5 ways your cellphone may impact sleep quality
Modern smartphones and tablets emit something called blue light. This blue light has several effects on the human body, including telling your brain that it's time to wake up when you should be going to bed instead. In contrast, if your phone had a red light instead of a blue one, your brain would believe it was time to go to sleep whenever you looked at your phone or tablet.
But blue light is just one part of how smartphones affect your sleep.
1. Keep you up later
If browsing through social media or the news is part of your bedtime routine, you may be sabotaging your own attempts to go to sleep. Browsing on a smartphone or tablet before bed stimulates the brain, keeping it alert when it should be winding down. While the blue light plays a role in this, a lot of it also has to do with your own reactions to what you read.
Reading something upsetting or exciting before bed gets your energized when your body should be relaxing, and using electronics to browse social media has shown to result in sleep disturbances.
2. Disturb your circadian rhythm
Everyone has an internal circadian rhythm, which shifts throughout the day from moments of alertness and sleepiness. On average, adults should feel sleepiest between 2 a.m. and 4 a.m. and then again between 1 p.m. and 3 p.m. If our bodies are getting an adequate amount of sleep every night, any dip in the circadian rhythm — periods of feeling sleepy — will be less intense. So, it's important to maintain a regular sleep schedule at night to avoid excessive drowsiness during the day.
Staying up too late forces the body to readjust from a normal sleep pattern to accommodate the disturbance. Similarly, not sleeping well, waking up multiple times throughout the night and other factors that prevent you from getting a proper night's sleep are all disturbances that can disrupt your circadian rhythm.
That blue light we mentioned earlier is one of the main culprits of disrupting our circadian rhythm since our brains interpret blue light as a sign of morning and assume we should be waking up.
3. suppress your melatonin secretion
Blue light is also guilty of suppressing how much melatonin our bodies create. Melatonin is a necessary hormone our brains naturally create to control when we wake up and when we sleep. Melatonin levels naturally increase in the evening and continue to rise, which helps us fall asleep. When the sun rises, the melatonin levels decrease, encouraging us to wake up.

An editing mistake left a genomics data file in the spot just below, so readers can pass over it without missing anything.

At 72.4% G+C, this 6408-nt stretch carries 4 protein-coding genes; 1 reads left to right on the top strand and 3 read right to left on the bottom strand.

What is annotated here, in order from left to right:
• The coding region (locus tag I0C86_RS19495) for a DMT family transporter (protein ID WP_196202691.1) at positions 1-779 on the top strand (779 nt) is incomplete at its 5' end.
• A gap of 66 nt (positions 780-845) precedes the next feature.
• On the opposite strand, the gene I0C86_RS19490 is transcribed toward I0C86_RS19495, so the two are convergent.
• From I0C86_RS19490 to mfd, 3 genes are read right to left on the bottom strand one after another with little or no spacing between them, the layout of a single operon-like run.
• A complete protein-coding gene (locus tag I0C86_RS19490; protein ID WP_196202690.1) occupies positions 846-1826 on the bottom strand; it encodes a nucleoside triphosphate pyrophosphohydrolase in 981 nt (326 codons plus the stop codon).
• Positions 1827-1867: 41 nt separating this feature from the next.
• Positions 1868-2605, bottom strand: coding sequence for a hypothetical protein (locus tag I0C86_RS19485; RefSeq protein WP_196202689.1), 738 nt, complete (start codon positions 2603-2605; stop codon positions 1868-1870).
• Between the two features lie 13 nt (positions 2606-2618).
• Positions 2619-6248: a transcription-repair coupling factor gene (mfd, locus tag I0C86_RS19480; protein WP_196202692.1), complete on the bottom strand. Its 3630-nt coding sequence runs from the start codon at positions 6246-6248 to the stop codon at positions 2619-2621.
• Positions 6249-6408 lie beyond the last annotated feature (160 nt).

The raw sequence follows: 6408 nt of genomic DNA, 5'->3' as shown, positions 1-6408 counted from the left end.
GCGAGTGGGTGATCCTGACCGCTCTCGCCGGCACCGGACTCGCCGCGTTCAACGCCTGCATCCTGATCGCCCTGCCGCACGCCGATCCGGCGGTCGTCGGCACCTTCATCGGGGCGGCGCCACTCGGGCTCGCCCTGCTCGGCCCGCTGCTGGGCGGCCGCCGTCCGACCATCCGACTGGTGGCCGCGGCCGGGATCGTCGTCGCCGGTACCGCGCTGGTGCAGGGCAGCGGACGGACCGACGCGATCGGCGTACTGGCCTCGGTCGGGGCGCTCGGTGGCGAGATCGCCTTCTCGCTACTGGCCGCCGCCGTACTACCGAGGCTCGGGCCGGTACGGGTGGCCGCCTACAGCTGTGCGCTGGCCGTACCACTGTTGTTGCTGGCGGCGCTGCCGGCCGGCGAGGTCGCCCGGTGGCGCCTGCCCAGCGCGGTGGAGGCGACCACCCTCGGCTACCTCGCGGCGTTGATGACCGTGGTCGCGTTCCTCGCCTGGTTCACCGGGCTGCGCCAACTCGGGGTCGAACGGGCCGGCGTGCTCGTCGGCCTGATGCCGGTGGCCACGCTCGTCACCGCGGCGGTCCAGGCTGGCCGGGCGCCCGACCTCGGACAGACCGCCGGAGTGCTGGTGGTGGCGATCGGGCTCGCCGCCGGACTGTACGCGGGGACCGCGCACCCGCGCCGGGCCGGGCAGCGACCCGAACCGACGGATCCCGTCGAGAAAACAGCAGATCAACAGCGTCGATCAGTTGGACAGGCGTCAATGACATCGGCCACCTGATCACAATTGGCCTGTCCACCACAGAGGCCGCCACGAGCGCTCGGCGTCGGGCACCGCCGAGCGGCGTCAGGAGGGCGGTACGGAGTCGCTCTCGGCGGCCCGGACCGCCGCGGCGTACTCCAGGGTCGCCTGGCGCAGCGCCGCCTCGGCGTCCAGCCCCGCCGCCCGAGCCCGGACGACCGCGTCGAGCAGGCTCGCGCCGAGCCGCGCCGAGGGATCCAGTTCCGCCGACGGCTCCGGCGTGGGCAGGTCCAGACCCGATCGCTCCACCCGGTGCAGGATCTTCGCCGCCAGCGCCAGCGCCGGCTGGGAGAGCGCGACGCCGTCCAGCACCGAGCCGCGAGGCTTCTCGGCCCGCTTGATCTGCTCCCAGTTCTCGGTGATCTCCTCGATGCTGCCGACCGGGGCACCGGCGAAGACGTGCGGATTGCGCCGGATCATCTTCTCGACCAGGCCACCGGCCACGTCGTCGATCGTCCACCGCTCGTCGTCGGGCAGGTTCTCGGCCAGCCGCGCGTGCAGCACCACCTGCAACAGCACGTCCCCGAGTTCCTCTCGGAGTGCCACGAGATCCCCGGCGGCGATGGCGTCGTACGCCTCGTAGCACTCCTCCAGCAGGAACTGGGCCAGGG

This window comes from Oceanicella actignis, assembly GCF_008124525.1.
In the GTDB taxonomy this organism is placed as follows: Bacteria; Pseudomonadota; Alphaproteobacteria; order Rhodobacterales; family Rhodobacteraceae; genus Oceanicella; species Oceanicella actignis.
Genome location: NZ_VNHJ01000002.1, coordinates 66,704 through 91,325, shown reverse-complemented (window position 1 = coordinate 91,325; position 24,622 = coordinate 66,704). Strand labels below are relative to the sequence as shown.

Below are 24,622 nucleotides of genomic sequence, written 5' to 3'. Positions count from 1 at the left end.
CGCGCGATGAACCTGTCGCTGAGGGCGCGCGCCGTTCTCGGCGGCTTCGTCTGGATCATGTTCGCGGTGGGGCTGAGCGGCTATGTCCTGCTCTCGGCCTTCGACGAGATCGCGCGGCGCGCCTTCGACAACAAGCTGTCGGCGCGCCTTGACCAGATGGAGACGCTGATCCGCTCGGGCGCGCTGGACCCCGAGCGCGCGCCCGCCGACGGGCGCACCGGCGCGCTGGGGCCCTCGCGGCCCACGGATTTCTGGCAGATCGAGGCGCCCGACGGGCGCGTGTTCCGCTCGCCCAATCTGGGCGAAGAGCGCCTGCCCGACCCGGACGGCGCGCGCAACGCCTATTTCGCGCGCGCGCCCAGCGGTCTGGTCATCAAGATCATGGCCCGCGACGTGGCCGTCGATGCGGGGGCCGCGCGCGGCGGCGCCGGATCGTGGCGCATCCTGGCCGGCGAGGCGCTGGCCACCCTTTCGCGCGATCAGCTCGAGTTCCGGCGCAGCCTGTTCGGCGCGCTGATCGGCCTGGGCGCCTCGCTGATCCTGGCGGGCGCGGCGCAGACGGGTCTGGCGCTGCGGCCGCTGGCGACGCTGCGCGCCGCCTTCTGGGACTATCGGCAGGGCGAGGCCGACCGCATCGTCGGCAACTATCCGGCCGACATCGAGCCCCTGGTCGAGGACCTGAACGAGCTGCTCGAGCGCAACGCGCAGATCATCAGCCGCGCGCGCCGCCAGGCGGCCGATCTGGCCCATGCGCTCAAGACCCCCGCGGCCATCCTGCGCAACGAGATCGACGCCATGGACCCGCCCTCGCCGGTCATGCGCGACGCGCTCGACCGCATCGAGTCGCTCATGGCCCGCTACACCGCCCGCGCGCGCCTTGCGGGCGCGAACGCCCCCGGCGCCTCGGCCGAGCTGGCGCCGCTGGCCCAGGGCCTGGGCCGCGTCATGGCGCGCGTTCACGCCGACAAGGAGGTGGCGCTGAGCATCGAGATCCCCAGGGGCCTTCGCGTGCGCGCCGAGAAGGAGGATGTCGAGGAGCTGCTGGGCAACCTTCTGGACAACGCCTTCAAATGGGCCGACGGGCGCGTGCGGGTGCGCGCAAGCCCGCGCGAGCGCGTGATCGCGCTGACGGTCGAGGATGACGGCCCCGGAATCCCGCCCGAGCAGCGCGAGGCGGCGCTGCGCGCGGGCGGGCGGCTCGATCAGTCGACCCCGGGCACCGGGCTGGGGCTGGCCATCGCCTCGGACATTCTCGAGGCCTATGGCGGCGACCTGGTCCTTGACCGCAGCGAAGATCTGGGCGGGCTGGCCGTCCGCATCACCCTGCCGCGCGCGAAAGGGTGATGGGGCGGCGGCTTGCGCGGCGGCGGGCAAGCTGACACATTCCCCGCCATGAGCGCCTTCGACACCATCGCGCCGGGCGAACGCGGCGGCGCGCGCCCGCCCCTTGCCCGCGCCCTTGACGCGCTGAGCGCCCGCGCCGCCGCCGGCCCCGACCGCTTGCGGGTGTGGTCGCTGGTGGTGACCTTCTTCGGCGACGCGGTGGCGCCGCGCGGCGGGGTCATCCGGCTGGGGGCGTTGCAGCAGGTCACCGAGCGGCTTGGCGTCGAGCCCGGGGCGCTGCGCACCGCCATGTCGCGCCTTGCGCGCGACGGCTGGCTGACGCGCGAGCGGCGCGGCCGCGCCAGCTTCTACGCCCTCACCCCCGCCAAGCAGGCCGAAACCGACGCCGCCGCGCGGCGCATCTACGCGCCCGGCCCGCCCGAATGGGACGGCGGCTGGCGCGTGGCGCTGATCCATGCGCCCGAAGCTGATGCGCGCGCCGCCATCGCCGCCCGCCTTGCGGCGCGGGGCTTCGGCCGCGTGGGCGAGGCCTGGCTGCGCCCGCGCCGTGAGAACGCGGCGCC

More melatonin is needed at night time, but the amount of melatonin the body creates is dependent on the circadian rhythm and the amount of light we're exposed to each day. While we can easily turn off lamps and overhead lights, it's harder to avoid the blue light from electronics. That light ends up disrupting the circadian rhythm, which then reduces the amount of melatonin the body creates — leading to more difficultly falling asleep and staying asleep.
4. reduce the quality of sleep
Lack of melatonin also means you could find yourself constantly waking up throughout the night or finding it difficult to go back to sleep once you wake.
Even if you don't read on your phone before bed, just having it in the same room can help disrupt your sleep. The dings, beeps and buzzes from various notification alerts can pull you out of sleep. If you're woken up by a phone notification and decide to check it, the blue light from the phone will make it even harder for you to fall back asleep even if the contents of the notification aren't stimulating.
And if you're the lucky sort who can manage to sleep through noise, the quality of your sleep still won't be as good as it would be if your bedroom was free of electronic interference altogether.
5. Decrease the amount of rem sleep
Rapid eye movement (REM) sleep is one of the stages we experience in a normal night's rest. REM sleep is when most of our dreams occur and it's also the period of sleep in which our bodies become paralyzed — except our eyeballs — and our mind has an activity level similar to when we're awake. This period of sleep is crucial for solidifying memories and sharpening our creative and problem-solving skills.
Naturally, the body will require less REM sleep as it ages, but reducing the amount of REM sleep unnaturally — such as by using cell phones and similar electronics before going to sleep — can end up negatively affecting your day-to-day life. A lack of proper REM sleep also adds to a reduced quality of sleep and makes it much harder for you to wake up when you need to. When you do finally wake, without enough completed REM cycles, you'll feel groggy and sluggish, taking far longer than usual to feel fully woken up.